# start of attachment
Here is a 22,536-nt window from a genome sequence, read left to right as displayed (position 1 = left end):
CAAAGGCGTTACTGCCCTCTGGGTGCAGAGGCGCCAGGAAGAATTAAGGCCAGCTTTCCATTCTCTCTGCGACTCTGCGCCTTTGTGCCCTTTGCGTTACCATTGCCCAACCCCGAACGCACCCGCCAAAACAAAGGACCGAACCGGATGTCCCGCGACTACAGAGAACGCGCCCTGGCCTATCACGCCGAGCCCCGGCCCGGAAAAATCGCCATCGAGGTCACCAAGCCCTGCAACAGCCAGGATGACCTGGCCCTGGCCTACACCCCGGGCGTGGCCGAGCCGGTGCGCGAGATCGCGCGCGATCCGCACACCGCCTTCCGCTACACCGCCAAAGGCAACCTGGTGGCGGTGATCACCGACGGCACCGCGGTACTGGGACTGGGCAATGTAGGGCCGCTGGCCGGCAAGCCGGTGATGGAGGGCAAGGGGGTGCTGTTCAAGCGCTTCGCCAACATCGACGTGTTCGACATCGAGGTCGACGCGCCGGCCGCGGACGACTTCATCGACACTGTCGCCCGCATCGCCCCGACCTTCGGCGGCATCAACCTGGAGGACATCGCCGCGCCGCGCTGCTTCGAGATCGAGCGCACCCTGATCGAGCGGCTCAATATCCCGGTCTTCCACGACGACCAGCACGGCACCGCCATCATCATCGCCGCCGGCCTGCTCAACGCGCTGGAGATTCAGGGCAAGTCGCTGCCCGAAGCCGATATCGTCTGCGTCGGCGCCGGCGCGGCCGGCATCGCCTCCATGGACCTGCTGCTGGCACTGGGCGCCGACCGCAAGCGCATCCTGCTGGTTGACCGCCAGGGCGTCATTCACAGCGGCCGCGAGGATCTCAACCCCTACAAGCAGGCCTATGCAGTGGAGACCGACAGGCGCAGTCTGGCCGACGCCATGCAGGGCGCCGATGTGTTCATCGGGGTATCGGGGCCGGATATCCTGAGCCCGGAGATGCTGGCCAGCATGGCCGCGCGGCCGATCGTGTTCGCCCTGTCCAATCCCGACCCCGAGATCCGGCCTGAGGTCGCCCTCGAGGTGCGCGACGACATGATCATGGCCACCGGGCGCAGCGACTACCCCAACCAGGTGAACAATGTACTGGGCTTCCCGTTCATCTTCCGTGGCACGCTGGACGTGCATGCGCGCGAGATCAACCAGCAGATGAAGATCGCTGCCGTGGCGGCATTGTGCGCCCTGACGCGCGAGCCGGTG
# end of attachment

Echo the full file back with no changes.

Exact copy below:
Here is a 22,536-nt window from a genome sequence, read left to right as displayed (position 1 = left end):
CAAAGGCGTTACTGCCCTCTGGGTGCAGAGGCGCCAGGAAGAATTAAGGCCAGCTTTCCATTCTCTCTGCGACTCTGCGCCTTTGTGCCCTTTGCGTTACCATTGCCCAACCCCGAACGCACCCGCCAAAACAAAGGACCGAACCGGATGTCCCGCGACTACAGAGAACGCGCCCTGGCCTATCACGCCGAGCCCCGGCCCGGAAAAATCGCCATCGAGGTCACCAAGCCCTGCAACAGCCAGGATGACCTGGCCCTGGCCTACACCCCGGGCGTGGCCGAGCCGGTGCGCGAGATCGCGCGCGATCCGCACACCGCCTTCCGCTACACCGCCAAAGGCAACCTGGTGGCGGTGATCACCGACGGCACCGCGGTACTGGGACTGGGCAATGTAGGGCCGCTGGCCGGCAAGCCGGTGATGGAGGGCAAGGGGGTGCTGTTCAAGCGCTTCGCCAACATCGACGTGTTCGACATCGAGGTCGACGCGCCGGCCGCGGACGACTTCATCGACACTGTCGCCCGCATCGCCCCGACCTTCGGCGGCATCAACCTGGAGGACATCGCCGCGCCGCGCTGCTTCGAGATCGAGCGCACCCTGATCGAGCGGCTCAATATCCCGGTCTTCCACGACGACCAGCACGGCACCGCCATCATCATCGCCGCCGGCCTGCTCAACGCGCTGGAGATTCAGGGCAAGTCGCTGCCCGAAGCCGATATCGTCTGCGTCGGCGCCGGCGCGGCCGGCATCGCCTCCATGGACCTGCTGCTGGCACTGGGCGCCGACCGCAAGCGCATCCTGCTGGTTGACCGCCAGGGCGTCATTCACAGCGGCCGCGAGGATCTCAACCCCTACAAGCAGGCCTATGCAGTGGAGACCGACAGGCGCAGTCTGGCCGACGCCATGCAGGGCGCCGATGTGTTCATCGGGGTATCGGGGCCGGATATCCTGAGCCCGGAGATGCTGGCCAGCATGGCCGCGCGGCCGATCGTGTTCGCCCTGTCCAATCCCGACCCCGAGATCCGGCCTGAGGTCGCCCTCGAGGTGCGCGACGACATGATCATGGCCACCGGGCGCAGCGACTACCCCAACCAGGTGAACAATGTACTGGGCTTCCCGTTCATCTTCCGTGGCACGCTGGACGTGCATGCGCGCGAGATCAACCAGCAGATGAAGATCGCTGCCGTGGCGGCATTGTGCGCCCTGACGCGCGAGCCGGTG